LAS VEGAS - 'We're in danger of violent agreement.' This was the unusual sentiment expressed by CNET's network buying director Steve Fox when it appeared all members of the Wireless Supersession panel agreed that it was products and services, not technology, that would drive cell phone sales in the future.
The wireless industry has been accused of focusing too intently on migration to next generation broadband networks and convergence cell phones that customer needs seem to have been forgotten.
'It's not technology but the delivery of compelling products and services that consumers will want to pay for,' agreed Frank Boyer, VP of procurement for Cingular Wireless.
All the panelists, which included moderator Bill Menezes, editor-in-chief of Wireless Week, Audiovox president and CEO Philip Christopher, VP media systems marketing for RealNetworks Dan Sheehan, and Handspring Joe Sipher VP of marketing, also saw eye to eye on 2002 being a pivotal year for the cell phone. Not only are all the major carriers launching their initial 2.5G/3G networks, but handsets will change radically as well.
'This is finally the year of the converged device,' noted Sipher, 'but I'm not sure what the combination is.'
Most of the panelists agreed that some previous converged combinations were abject failures, such as MP3/cell phone amalgamations from Audiovox and Samsung ('they sent 60,000 to retailers and still have 70,000 in the warehouse,' Christopher quipped), and early PDA/cell phone combinations.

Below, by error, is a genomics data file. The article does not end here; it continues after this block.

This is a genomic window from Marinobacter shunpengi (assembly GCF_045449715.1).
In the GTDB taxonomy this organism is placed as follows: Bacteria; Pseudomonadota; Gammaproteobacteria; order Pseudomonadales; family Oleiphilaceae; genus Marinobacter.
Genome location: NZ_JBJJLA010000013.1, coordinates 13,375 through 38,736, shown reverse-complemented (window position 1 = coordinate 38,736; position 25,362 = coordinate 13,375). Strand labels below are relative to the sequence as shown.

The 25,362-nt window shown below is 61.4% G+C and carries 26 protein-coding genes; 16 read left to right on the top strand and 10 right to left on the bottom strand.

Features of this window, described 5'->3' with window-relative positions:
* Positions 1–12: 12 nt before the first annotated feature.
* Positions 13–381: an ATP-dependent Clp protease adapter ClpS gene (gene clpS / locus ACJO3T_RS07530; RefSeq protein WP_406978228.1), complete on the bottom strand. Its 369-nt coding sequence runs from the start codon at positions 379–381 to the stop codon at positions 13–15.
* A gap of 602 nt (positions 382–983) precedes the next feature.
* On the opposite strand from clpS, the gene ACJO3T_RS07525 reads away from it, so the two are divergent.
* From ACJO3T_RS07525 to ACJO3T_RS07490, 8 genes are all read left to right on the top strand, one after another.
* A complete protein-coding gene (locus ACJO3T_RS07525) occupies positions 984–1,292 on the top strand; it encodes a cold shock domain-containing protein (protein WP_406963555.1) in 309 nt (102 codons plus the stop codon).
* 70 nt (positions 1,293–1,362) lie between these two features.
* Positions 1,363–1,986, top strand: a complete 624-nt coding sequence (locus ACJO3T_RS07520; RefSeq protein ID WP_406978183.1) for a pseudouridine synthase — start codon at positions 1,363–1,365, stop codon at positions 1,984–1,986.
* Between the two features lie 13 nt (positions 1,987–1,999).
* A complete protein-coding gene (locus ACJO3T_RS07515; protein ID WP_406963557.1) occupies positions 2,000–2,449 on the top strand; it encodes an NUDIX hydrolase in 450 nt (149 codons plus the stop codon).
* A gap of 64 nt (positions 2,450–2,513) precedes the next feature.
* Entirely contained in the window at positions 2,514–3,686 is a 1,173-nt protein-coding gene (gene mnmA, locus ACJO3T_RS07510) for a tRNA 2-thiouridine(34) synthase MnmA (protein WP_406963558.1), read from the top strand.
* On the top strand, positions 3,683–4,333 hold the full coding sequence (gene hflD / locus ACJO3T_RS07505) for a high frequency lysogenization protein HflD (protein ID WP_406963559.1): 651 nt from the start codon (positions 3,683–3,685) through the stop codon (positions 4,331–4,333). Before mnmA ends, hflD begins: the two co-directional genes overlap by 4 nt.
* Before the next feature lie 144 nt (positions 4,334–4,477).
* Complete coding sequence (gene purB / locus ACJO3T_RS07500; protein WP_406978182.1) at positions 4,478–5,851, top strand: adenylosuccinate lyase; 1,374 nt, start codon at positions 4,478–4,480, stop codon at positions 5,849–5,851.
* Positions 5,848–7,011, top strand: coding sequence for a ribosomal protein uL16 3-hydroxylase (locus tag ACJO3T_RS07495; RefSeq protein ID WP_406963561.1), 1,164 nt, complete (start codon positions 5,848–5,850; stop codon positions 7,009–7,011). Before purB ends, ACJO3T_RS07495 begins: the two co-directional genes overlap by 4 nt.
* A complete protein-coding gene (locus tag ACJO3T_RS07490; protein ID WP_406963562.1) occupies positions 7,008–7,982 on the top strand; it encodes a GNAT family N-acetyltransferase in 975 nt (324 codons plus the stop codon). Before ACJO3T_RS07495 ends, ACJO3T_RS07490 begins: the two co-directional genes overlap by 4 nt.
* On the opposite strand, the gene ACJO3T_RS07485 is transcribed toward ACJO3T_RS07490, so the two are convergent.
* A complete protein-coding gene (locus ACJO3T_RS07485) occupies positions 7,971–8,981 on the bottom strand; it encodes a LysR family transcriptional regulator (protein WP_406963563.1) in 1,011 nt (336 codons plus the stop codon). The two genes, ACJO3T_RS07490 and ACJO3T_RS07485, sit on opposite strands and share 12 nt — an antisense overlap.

The panel's consensus was that the sum diminished each of the parts. 'When the phones are improved and the [converged] device is better, that's when people will start to buy,' Sipher noted.
Sipher continually held up Handspring's new Palm PDA phone, Treo, as one of the convergences that may prove successful. Other innovations expected to arrive in force this year include color screens, GPS location-based features including emergency 911 service, improved two-way SMS messaging, more downloadable ringers, improvement in headsets prompted by increasing hands-free legislation, and even cell phones with built-in digital cameras. 'There are segments of the market that have demonstrated a willingness to pay for certain advancements,' Christopher said.
But despite faster networks and handset innovations, everyone agreed that voice is and will continue to be the killer app for cell phones. CNET's Fox reported that the basic Nokia 3360 was the Web site's leading cell phone seller.
In addition, retailers may shy away from riskier products. 'In this economy, carriers are under pressure to offer products that offer the most revenue.'
According to Cingular's Boyle, the future also may be rosier for pre-paid as 'choice of price plans and handsets [will be] as robust as pre-paid,' and rougher for analog phones, 'although analog will continue to be available.' According to Christopher, analog is down to 20 million users and 'not many handset makers will make analog models.'